I recently attended a B2B Connect networking open house event, where the speaker gave a perfect definition of the word “networking.” He said networking is the sharing of ideas, information and resources. It’s not about selling, which many people attempt to do when attending these types of events.

Really networking goes far beyond belonging to a networking group. While these are valuable places to connect and get “leads,” your networking should involve much more.

Have you ever analyzed just where your business comes from? In my business, I have three main sources. One of the biggest sources for us is referrals. Referrals come from networking. Networking with clients, vendors and friends.

My trusted attorney and client, Dennis Mille, sent me information he received from a professional organization he belongs to. It was a from a Harris poll done on behalf of the American Bar Association on how people go about finding a lawyer.

The results were:
8% Yellow Pages
7% Online Search
46% Referral from Trusted Source

The article went on to discuss the merits of networking by not only belonging to groups and associations but getting together one-on-one with your clients, vendors and other centers of influence for you. An inexpensive marketing expense but one that provides a return like no other.

When you meet with people in an intimate setting, you build your relationship with them. You become more trusted. They get to know you better. You get to know them better.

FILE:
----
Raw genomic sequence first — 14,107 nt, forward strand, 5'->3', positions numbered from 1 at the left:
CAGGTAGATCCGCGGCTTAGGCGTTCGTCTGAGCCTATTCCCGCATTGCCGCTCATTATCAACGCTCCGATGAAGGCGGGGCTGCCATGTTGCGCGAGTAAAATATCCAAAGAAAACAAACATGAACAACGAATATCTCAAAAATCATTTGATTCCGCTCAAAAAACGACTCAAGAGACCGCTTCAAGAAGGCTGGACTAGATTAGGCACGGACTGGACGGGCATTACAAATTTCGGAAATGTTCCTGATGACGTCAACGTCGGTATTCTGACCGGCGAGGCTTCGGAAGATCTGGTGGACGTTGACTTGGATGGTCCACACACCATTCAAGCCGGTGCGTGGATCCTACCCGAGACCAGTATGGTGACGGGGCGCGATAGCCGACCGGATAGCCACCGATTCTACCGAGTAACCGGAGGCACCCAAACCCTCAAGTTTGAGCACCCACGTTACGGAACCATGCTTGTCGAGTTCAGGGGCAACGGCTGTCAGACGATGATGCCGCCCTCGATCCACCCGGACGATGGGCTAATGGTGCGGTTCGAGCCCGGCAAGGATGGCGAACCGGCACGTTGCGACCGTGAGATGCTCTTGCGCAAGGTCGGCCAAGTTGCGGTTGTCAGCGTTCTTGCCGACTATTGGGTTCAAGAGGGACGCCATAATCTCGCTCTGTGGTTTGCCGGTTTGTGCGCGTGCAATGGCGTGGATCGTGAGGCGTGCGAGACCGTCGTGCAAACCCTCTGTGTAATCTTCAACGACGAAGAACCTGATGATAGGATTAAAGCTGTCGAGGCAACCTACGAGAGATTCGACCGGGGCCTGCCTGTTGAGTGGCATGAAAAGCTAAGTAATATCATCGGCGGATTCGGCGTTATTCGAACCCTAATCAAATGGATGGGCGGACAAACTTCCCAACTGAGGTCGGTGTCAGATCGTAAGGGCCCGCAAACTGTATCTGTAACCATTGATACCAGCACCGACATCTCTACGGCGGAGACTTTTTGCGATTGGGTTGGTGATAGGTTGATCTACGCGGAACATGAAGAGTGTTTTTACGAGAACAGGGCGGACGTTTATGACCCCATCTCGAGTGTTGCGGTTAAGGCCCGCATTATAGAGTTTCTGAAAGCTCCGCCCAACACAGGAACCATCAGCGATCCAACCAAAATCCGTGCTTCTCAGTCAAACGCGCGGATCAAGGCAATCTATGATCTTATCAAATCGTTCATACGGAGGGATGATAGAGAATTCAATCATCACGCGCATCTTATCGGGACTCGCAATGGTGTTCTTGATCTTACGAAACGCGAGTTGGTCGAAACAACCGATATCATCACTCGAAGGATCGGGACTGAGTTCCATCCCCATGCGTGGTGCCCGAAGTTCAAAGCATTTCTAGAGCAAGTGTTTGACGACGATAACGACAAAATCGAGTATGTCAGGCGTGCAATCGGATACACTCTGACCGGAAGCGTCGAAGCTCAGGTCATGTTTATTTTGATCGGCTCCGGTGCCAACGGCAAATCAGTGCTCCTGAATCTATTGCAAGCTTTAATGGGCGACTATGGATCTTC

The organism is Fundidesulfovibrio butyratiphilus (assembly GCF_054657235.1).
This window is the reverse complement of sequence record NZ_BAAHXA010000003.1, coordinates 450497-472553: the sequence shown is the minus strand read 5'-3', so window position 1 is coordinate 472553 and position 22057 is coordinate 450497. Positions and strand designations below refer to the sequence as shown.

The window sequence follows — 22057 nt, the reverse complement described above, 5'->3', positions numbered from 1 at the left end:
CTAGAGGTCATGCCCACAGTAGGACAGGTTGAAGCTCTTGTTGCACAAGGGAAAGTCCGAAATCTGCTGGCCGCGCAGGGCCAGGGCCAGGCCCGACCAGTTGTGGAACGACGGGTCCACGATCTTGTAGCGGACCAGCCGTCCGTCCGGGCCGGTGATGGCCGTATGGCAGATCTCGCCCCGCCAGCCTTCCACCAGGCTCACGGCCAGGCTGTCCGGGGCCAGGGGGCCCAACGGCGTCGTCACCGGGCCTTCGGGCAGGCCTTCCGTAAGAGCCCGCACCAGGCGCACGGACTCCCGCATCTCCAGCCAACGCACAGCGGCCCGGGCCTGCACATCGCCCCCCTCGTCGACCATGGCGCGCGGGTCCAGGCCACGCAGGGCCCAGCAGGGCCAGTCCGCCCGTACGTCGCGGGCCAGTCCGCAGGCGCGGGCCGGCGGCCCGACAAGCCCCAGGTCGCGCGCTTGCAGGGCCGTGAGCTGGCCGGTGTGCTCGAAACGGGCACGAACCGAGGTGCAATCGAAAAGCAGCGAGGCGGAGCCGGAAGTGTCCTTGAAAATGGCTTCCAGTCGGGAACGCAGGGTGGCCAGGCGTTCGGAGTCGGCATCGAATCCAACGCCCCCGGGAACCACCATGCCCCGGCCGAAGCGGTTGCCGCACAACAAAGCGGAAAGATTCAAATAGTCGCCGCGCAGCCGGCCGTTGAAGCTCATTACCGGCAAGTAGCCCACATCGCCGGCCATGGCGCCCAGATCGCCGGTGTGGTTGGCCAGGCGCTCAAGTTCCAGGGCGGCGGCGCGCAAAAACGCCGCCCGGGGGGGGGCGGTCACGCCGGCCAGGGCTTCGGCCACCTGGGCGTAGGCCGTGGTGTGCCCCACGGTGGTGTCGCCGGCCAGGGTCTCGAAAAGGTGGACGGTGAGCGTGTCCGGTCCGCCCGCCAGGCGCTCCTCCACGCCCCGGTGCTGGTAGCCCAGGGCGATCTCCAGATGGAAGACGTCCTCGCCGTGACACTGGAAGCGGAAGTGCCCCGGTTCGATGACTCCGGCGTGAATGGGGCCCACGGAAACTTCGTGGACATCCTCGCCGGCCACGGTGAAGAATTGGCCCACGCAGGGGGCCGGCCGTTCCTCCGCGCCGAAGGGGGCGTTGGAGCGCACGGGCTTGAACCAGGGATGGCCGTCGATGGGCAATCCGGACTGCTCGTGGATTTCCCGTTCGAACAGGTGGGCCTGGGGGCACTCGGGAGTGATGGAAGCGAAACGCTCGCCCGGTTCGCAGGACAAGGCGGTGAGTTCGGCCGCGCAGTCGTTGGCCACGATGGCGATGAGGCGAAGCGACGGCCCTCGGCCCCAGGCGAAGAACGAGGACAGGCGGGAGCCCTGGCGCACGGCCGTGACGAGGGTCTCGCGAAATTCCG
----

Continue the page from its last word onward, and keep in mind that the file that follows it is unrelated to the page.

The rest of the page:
Over the last couple of months, I have been focusing on connecting more with my clients, going out to lunch, having coffee or meeting after work. My intention is not to sell my services to them but to get to know them better and see how I might be able to help them. In over 75% of these meetings, I end up getting more business from them. Unsolicited. Sometimes right then and there, sometimes a few days later. Best of all, I have a much better connection with them. They are my friends and I look out for their best interests.

In summary, here are some takeaways that I have learned:

Connecting with others is hands-down the best marketing strategy of all.

It’s not about you, it’s about them. See how you can help them with ideas and resources and your connections. Then watch what ends up coming back to you. It is amazing and so simple.

Make sure however you offered to help, that you follow up and do what you say. This is huge and a place where many people drop the ball. Not following up on a promise is worse than not promising something at all.

Author: Kathy Jiamboi

Owner of Creativedge Marketing, where growth-oriented dentists find dental practice marketing strategies and advice to take their practice to a new and higher level.

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